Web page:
Report No. 63
4.10. Aspect of equity.-
This case approaches the matter from the point of view of general rules of law. A Nagpur case may1 be taken as illustrating the aspect of equity. The suit was solely for interest by a widow in respect of an insurance policy. The interest was claimed at the rate of 6% per annum, for 7 months from November, 1940 to 25th June, 1941. The Insurance Company had, after a long delay, paid the principal amount due on the death of the plaintiff's husband, and the amount was sent by cheque on 18 June, 1941 which the plaintiff accepted. The Court of Small Causes had awarded interest against the Insurance Company, on the ground that there was unjustifiable remiseness.
It is not clear from the report when the plaintiff made the demand for interest. The case, however, was decided with reference to the Interest Act, and one of the objections of the Insurance Company was that a suit for mere interest could not lie. The High Court rejected this contention. No authority had been cited in support of the contention. It appears that the Calcutta case was not cited.2 The High Cour,- was in agreement with the Lahore view3 on the subject. The High Court also held that Article 63 of the Limitation Act4 suggested that a suit for mere interest is perfectly possible. It also saw no objection in principle to the maintainability of a suit for mere interest.
The counsel for the defendants sought to rely on section 63 of the Contract Act.5 But the High Court pointed out, first, that, there was no necessary data, (for applying section 63), and secondly, that since the interest claimed in this case was not by virtue of any promise the performance whereof could be "dispensed with or remitted", section 63 could have no relevance.
1. Westerns India Life Insurance Company v. Seeta Bai, AIR 1944 Nag 122 (Bobde J.).
2. Marshall's case, para. 4.7, supra.
3. Bhandari Brothers v. Municipal Committee, Amritsar, AIR 1931 Lah 46.
4. Article 63, Limitation Act, 1963, is referred to later.
5. Section 63, Contract Act, 1963 is discussed in detail later.
4.11. In one of the Nagpur cases1 which took a restrictive view, the Municipal Committee of Akola demanded the payment of certain tax, but the liability to pay the tax was disputed by the defendants. We are not concerned with the history of the litigation disputing the liability, but it may be noted that in May, 1929, the Municipal Committee demanded payment of the tax by a notice in which it also Included a demand for interest at the rate of 121/2 per cent. per annum on the arrears of the tax. In November and December 1929, it recovered the arrears of tax without interest, after the litigation had become unsuccessful. Then it served on the defendants a fresh notice of demand for interest. Since; the defendant failed to pay the interest, the Municipal Committee applied to the Magistrate for recovering the amount under the Municipal Act.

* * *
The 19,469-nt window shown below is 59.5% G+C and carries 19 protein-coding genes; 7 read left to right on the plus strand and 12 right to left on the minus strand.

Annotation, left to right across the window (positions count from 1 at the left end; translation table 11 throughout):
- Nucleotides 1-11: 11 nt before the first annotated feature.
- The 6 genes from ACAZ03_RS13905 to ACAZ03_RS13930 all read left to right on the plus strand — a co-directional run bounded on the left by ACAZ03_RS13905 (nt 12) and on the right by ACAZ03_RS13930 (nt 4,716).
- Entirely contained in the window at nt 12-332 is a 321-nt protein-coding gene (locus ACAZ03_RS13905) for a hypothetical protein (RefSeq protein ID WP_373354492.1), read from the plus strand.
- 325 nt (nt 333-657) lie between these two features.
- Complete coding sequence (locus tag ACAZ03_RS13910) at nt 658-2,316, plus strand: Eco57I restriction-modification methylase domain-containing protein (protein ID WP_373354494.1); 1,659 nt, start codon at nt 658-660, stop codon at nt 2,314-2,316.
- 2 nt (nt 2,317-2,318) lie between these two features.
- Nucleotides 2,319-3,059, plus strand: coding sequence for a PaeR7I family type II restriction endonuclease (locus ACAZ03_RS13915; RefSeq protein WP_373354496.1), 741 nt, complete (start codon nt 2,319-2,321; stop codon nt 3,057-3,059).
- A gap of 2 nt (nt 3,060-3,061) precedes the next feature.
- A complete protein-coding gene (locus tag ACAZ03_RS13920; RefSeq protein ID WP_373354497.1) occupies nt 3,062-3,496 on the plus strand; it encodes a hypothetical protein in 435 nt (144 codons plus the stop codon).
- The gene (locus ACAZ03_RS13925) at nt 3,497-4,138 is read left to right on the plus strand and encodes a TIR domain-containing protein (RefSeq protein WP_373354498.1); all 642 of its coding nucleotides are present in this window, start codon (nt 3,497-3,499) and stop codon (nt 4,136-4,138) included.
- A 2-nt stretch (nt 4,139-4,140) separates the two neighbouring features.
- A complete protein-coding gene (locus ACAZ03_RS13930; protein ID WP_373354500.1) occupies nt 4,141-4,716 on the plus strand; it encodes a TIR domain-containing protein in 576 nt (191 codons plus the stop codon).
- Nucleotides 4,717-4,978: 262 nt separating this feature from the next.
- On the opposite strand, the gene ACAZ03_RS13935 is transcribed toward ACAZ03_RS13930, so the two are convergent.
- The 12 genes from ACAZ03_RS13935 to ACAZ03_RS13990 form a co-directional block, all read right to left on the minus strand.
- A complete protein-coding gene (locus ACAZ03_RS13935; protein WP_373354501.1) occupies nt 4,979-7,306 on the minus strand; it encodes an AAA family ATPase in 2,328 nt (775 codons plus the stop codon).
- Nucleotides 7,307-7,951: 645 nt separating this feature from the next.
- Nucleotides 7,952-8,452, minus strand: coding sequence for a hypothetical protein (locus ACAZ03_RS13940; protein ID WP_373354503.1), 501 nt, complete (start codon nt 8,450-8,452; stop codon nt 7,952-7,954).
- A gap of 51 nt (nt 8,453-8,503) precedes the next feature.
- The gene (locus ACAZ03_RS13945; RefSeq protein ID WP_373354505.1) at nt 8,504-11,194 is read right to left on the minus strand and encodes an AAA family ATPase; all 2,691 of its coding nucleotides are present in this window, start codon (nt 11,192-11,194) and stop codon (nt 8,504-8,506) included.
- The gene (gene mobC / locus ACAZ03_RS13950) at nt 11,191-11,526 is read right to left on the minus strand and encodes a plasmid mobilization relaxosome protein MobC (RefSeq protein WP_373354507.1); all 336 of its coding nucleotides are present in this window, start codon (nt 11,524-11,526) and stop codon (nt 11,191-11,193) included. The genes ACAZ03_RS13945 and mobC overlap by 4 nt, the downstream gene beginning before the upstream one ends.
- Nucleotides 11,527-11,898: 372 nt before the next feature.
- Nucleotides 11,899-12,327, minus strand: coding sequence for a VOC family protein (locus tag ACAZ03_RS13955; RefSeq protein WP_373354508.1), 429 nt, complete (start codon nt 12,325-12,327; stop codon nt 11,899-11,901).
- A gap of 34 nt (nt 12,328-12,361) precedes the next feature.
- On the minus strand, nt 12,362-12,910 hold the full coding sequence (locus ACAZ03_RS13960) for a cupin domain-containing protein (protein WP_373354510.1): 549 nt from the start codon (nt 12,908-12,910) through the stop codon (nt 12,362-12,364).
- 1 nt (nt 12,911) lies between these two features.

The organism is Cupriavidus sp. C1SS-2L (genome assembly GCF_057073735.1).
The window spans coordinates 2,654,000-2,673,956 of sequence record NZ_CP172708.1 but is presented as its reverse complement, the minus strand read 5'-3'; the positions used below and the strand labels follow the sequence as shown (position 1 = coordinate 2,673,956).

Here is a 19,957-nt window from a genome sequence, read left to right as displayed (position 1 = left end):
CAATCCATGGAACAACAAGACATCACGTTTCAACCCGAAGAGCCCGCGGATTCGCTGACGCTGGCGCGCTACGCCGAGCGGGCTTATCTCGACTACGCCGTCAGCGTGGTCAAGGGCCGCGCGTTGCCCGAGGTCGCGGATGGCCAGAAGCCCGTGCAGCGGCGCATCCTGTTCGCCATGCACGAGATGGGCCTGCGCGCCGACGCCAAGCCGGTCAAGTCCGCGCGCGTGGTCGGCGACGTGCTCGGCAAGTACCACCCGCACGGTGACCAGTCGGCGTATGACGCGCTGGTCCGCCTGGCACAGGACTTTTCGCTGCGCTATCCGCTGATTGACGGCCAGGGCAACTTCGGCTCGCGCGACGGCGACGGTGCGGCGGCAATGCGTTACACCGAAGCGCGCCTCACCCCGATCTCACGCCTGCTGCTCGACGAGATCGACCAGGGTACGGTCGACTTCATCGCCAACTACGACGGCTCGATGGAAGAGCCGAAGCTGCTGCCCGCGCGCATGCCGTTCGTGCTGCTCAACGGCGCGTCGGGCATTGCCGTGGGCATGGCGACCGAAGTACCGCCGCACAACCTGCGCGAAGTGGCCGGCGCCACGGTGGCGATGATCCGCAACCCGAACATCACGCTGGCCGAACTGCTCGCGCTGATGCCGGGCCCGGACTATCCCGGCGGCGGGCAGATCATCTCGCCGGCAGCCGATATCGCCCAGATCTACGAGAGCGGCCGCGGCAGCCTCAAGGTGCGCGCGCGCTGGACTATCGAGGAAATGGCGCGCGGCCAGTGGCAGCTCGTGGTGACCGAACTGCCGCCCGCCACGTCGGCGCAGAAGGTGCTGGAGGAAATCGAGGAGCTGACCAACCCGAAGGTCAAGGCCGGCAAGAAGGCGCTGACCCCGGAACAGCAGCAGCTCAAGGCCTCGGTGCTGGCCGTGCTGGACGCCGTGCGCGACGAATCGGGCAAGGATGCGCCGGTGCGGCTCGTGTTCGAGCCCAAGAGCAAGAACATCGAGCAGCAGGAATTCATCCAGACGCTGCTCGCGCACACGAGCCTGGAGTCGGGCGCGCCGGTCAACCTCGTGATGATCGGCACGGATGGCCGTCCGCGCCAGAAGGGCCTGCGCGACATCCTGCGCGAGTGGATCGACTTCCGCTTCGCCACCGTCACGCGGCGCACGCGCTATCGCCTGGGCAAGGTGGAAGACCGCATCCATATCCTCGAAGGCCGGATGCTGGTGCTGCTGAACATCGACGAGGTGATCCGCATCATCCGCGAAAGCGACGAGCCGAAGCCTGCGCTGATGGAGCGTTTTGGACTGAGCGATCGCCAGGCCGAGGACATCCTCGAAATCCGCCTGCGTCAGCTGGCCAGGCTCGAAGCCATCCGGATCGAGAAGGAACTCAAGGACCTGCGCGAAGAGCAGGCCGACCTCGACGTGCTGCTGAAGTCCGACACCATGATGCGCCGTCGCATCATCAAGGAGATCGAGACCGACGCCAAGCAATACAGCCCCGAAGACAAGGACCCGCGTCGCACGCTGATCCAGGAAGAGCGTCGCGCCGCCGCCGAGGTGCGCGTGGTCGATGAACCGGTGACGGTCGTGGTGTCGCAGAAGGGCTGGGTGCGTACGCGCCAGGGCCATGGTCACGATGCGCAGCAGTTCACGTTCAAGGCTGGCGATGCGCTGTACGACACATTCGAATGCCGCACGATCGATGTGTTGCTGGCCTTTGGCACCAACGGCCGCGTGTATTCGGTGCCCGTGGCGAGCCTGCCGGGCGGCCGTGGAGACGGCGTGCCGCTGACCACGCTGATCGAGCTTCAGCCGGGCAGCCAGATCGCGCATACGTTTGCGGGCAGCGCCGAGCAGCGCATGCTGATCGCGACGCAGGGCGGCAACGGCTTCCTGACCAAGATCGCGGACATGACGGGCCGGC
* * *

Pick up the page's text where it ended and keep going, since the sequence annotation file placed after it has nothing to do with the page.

The Magistrate issued the necessary warrant, but, on appeal, the Deputy Commissioner held that the notice of demand for interest only was illegal, and the eventual warrant was also illegal. The Municipal Committee then filed the present suit in which, so far as is relevant, one of the questions was whether the plaintiff could recover interest on a tax which was not paid on the due date but was paid later. The claim for interest was negatived by the High Court on the following grounds:-
"Even on the assumption that the Civil Court has jurisdiction notwithstanding section 77, Municipalities Act, I am unable to see how the Committee's claim for recovering mere interest after the principal amount had been recovered is tenable. In the circumstances of this case, the Civil Court may have the power to award interest either under the Interest Act, 1839 (32 of 1839) or section 73, Contract Act. The latter provision cannot apply because the right is not founded on any contract and there has been no breach of it. Under the Interest Act, the Court has a discretion to award interest when a claim is made for recovering any debt or any sum certain payable at a stipulated time but the Municipal Committee has already recovered its debt, assuming that the taxes could be regarded as a debt, after they fell due. The Interest Act gives power to the Civil Court but does not create any right in favour of a creditor and it could not therefore be the subject-matter of a suit."
Thus, in the Nagpur High Court, there is a conflict of decisions,2 one judgment taking a wide view and another judgment taking a restrictive view.
1. Akola Municipal Committee v. S.G. and Pressing Factory, AIR 1933 Nag 119 (Niyogi J.).
2. Paras. 4.10 and 4.11, supra.